Professor Karin Barber

Professor Karin Barber did her first degree in English at Cambridge. She then went on to study social anthropology at University College London before doing a PhD at the University of Ifẹ, Nigeria (now Ọbafẹmi Awolọwọ University). Her doctoral research was based on 37 months’ field work in Okuku, a Yoruba town, where she studied the role of oral poetic performance in everyday life. She then became a lecturer in the Department of African Languages and Literatures, University of Ifẹ, where Yoruba was used as the teaching medium.

While working at Ife, she did research on Yoruba popular theatre, joining the Oyin Adejọbi Theatre Company, travelling extensively with them and performing in their improvised Yoruba-language plays, both on stage and on television. After eleven years in Nigeria, Karin returned to the UK and was appointed to a lectureship at the Department of African Studies and Anthropology, where she went on to become Professor, and now Emeritus Professor, of African Cultural Anthropology. In 2018 she took up a three-year position as Centennial Professor in the Anthropology Department, LSE.

Several of her books have won prestigious prizes. Her first monograph,  I Could Speak Until Tomorrow: Oriki, Women and the Past in a Yoruba Town (1991) won the Amaury Talbot Prize for African Anthropology. The Generation of Plays: Yoruba Popular Life in Theatre (2000) won the Herskovits Award, and Print Culture and the First Yoruba Novel (2012) won the Paul Hair Prize.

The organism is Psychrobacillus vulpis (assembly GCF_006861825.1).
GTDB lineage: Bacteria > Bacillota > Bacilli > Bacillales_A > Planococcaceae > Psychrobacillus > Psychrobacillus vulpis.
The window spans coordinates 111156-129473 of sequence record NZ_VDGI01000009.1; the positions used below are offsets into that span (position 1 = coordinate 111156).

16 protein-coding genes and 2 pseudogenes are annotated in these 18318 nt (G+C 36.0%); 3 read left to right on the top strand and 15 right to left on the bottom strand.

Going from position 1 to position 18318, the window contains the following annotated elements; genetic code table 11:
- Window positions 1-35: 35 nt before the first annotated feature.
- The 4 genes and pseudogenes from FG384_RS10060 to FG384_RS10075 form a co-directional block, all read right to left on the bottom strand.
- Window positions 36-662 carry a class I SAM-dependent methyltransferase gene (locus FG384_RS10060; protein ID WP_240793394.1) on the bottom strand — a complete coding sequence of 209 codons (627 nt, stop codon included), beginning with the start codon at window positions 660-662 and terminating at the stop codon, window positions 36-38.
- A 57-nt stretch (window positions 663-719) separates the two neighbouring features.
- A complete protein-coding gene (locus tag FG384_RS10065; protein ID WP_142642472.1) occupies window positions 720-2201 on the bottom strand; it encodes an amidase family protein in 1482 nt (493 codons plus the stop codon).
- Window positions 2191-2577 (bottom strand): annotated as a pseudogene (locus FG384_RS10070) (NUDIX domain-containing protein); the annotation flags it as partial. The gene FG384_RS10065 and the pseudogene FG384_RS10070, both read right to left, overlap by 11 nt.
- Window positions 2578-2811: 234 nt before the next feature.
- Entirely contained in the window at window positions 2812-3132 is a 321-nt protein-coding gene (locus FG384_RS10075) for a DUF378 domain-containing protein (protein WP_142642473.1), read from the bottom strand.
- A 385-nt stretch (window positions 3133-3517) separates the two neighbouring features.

In 2019 Karin received the President’s Life-time Achievement Award of the Royal Anthropological Institute. In 2018 she received the Distinguished Africanist Award of the African Studies Association of the UK. She was appointed a CBE for services to African Studies in 2012. She was elected a Fellow of the British Academy in 2003 and served as the British Academy’s Vice-President (Humanities) 2008-10. She was editor of Africa, the journal of the International African Institute, 2006-14. She was President of the African Studies Association of the UK (2000-2002).  She has been given the Yoruba chieftaincy title Iyamoye of Okuku, as well as being made an Honorary Citizen of Ọṣun State.

Throughout her career Karin has created and delivered courses on aspects of African culture. She pioneered a Yoruba language course for beginners which took language learning as a point of entry into the culture of the Yoruba, and was built around her own course text, later revised in collaboration with Dr Akin Oyetade and re-published as Yoruba Wuyi (1999). A memorable feature of this course was the annual play in Yoruba, created and performed by the students.